The most educated and well traveled, or well read, Arabs know the many good sides of the United States: the values that many in America hold, the charitable giving of U.S. citizens, how many Americans do volunteer work to help the poor and those others who could not help themselves, and the historical position of the United States toward aid and development of the less developing countries, as examples. These educated Arabs are baffled by U.S. policy toward Iraq. One of them, a very distinguished scholar and political activist, said to me recently, “I do not understand how a country as great as the United States could have a policy that so thoroughly contradicts the basic assumptions of much of what its people believe.” 
     

  1. Cruise missile diplomacy has also failed to bring the Iraqi people to the “other side,” whatever that might be. It has failed to oust Saddam Hussein. So what has been the point of sending hundreds of cruise missiles into Iraq at a cost that may have been more than the entire economic aid package to Egypt this year?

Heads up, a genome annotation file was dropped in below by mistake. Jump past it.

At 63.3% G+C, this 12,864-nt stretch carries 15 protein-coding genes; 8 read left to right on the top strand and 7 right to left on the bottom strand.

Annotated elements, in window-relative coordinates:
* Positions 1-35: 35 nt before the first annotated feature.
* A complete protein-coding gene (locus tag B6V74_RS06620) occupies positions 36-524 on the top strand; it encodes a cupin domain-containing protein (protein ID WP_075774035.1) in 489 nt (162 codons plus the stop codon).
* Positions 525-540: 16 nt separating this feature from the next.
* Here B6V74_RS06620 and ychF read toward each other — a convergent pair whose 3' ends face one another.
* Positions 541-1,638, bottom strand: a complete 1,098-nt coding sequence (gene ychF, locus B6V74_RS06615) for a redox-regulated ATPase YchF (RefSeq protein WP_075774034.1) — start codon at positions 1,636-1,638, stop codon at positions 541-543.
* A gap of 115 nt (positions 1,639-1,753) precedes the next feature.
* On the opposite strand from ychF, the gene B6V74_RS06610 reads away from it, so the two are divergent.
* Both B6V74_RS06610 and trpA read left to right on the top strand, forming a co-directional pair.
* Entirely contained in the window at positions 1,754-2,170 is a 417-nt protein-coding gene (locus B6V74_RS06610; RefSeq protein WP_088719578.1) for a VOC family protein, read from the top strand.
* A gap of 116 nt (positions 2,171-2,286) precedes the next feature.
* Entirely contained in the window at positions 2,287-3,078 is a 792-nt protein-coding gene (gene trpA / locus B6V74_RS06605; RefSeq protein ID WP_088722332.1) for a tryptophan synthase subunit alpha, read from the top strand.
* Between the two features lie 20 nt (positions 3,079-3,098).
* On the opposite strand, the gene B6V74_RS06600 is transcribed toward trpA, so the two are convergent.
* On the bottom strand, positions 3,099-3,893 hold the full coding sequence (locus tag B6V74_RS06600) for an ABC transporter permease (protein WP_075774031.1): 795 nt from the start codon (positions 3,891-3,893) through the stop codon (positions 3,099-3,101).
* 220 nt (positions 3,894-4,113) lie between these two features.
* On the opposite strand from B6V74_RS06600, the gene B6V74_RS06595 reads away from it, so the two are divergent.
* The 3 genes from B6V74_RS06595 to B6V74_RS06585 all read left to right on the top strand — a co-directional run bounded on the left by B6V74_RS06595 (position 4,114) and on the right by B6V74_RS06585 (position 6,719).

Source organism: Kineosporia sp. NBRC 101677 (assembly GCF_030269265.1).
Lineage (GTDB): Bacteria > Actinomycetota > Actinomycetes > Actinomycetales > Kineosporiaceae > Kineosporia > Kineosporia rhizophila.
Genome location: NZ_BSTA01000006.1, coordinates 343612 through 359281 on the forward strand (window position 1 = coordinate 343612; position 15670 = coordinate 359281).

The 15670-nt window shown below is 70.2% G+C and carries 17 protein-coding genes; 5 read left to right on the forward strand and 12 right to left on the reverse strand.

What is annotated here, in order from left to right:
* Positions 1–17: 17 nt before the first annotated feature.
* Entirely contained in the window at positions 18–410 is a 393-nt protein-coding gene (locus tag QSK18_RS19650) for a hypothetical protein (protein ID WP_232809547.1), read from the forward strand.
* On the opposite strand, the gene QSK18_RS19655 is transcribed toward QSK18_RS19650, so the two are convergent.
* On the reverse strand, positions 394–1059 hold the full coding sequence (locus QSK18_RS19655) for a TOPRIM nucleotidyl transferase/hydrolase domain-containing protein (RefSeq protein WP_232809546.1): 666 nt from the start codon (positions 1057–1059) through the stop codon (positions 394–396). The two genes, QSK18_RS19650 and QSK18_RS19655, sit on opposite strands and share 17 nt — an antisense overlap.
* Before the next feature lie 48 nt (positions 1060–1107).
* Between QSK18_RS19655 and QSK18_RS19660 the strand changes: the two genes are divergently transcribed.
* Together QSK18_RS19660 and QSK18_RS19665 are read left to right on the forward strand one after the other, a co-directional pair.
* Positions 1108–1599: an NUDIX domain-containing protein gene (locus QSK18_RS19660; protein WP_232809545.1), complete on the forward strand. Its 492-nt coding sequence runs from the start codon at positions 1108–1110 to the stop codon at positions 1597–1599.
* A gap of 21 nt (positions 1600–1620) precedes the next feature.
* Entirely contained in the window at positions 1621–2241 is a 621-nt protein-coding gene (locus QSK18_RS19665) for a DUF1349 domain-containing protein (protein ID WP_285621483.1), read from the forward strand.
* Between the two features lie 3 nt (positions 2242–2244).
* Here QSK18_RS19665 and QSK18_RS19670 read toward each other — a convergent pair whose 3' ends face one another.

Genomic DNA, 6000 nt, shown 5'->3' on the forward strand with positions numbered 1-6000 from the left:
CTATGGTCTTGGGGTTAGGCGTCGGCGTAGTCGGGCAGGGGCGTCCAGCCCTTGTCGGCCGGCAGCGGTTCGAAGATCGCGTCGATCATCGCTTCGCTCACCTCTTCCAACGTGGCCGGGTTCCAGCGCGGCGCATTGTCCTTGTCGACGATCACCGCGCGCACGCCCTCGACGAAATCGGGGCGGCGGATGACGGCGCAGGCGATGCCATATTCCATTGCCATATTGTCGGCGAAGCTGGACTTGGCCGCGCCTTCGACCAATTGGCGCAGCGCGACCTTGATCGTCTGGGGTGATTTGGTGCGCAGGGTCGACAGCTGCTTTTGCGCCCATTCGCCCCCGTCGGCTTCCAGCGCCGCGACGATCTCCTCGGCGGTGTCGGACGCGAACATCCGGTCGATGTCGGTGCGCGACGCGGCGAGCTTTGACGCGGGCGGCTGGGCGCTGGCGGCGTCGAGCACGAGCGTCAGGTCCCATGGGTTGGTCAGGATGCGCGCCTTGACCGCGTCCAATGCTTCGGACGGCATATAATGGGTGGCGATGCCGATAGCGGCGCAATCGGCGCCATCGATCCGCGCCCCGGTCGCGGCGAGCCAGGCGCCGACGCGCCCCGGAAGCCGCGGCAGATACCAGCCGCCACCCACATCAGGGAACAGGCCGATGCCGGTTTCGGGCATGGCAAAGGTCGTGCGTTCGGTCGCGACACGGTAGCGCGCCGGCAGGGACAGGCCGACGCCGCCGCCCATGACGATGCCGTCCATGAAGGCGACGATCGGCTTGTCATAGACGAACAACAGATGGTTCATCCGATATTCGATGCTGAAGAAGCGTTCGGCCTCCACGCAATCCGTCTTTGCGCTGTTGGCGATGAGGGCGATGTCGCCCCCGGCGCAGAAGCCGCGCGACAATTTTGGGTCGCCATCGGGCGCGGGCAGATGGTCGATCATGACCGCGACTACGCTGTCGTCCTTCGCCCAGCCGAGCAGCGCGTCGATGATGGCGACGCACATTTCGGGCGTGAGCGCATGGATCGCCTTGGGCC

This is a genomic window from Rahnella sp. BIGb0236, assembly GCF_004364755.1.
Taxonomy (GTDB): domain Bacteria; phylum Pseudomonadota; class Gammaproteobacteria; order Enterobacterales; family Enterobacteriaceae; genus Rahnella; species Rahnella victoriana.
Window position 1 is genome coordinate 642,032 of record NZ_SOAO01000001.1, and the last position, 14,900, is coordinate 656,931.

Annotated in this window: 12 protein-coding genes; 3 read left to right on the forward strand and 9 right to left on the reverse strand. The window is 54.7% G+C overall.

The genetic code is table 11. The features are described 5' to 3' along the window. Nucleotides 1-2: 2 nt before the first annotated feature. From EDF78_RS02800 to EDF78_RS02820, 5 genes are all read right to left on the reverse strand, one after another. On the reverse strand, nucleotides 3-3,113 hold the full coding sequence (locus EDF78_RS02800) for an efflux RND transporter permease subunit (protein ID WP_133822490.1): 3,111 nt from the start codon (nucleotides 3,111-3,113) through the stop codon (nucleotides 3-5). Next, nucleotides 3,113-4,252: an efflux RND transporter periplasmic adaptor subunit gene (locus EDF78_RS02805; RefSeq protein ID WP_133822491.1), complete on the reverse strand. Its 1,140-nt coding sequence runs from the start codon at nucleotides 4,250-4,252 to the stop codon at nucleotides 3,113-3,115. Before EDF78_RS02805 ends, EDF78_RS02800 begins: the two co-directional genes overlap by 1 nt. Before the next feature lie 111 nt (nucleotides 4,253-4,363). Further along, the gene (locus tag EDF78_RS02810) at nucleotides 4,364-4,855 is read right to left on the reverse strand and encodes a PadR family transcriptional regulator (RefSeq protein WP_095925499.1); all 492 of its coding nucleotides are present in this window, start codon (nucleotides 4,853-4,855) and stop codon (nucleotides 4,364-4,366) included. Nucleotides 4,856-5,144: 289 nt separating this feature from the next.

2. It is time for a more humane, subtle and intelligent policy to deal with the Iraq problem. The sledge hammer approach has failed miserably. The sanctions have failed miserably. The cruise missiles produced much damage in Iraq, but also succeeded in causing further damage to U.S. interests in the Middle East in the long run, as have the sanctions.  
  1. Surely Saddam Hussein is a blight on the Arab world, on the Middle East, and on the world, but must the Iraqi people, many of whom just want to have a decent life and could care less about WMDs and “Pan-Hussein” hegemony nonsense, suffer under such an ineffectual, and undoubtedly blunt and brutal, foreign policies?  
  1. The point of any foreign policy of any country should be to support, protect, and develop that country’s interests in the region where the policy is applied. Clearly, U.S. interests in the Middle East have been significantly harmed in the short, medium and long runs by its Iraq policy.  

SO WHY CAN'T AMERICA'S DIPLOMATS and other policy makers go back to the drawing board and think up a better policy, one that works?

The future stability of the Middle East and the vital interests of the United States are in jeopardy as direct results of current U.S. policy on Iraq. 

 


AuthorThe author, professor of economics and Middle East studies at American University in Cairo, points out to American Diplomacythat he makes no claims to inside knowledge about the diplomacy of the Middle East. He has lived in Egypt since 1993, however, and for many years has devoted much of his research to the economics of Arab-Israeli peace and the economic consequences of the Gulf War.